The Terminal


What a cosy little lie this film is. The true-life story of The Terminal involves a lonely Iranian exile going insane in Charles de Gaulle airport, where the authorities blow up his belongings if he leaves them unattended. He's transformed here into friendly Victor Navorski, Tom Hanks' panto puppy-dog take on a nondescript Eastern European (the film couldn't possibly, of course, focus on a Middle-Easterner). Trapped between states at JFK airport, he gets into - ooooh! - all sorts of japes, making multicultural mates (Black! Asian! Latino!) with a cast of kooks and meeting cute with Catherine Zeta-Jones's empty-headed air hostess.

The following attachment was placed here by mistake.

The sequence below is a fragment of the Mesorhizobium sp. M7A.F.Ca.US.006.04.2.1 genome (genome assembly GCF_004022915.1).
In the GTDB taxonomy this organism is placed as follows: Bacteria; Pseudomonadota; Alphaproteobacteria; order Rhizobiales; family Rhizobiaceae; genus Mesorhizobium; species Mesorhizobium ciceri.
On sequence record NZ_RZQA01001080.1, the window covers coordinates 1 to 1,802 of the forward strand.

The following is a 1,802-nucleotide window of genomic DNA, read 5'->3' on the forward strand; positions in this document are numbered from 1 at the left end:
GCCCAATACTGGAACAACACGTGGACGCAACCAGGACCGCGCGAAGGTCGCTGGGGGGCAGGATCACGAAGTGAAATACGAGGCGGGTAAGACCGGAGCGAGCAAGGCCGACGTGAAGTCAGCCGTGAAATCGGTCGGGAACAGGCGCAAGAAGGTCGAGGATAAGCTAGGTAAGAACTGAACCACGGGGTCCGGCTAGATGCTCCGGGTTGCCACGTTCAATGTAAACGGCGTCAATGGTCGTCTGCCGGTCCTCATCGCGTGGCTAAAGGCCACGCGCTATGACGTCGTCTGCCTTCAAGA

A limp, `be nice' liberal fantasy, it's smothered by its good intentions and isn't anywhere near as daring as it thinks it is - the hero isn't an illegal immigrant (imagine!) but a doe-eyed Slav on a quest; the state isn't oppressive, just Stanley Tucci's uptight bureaucrat. No one here is remotely real and even Spielberg isn't convinced by the romance, swathed in gee-shucks sentimentality that proves to be terminally insincere. This isn't the worst film star or director has made, but it could be the smuggest.

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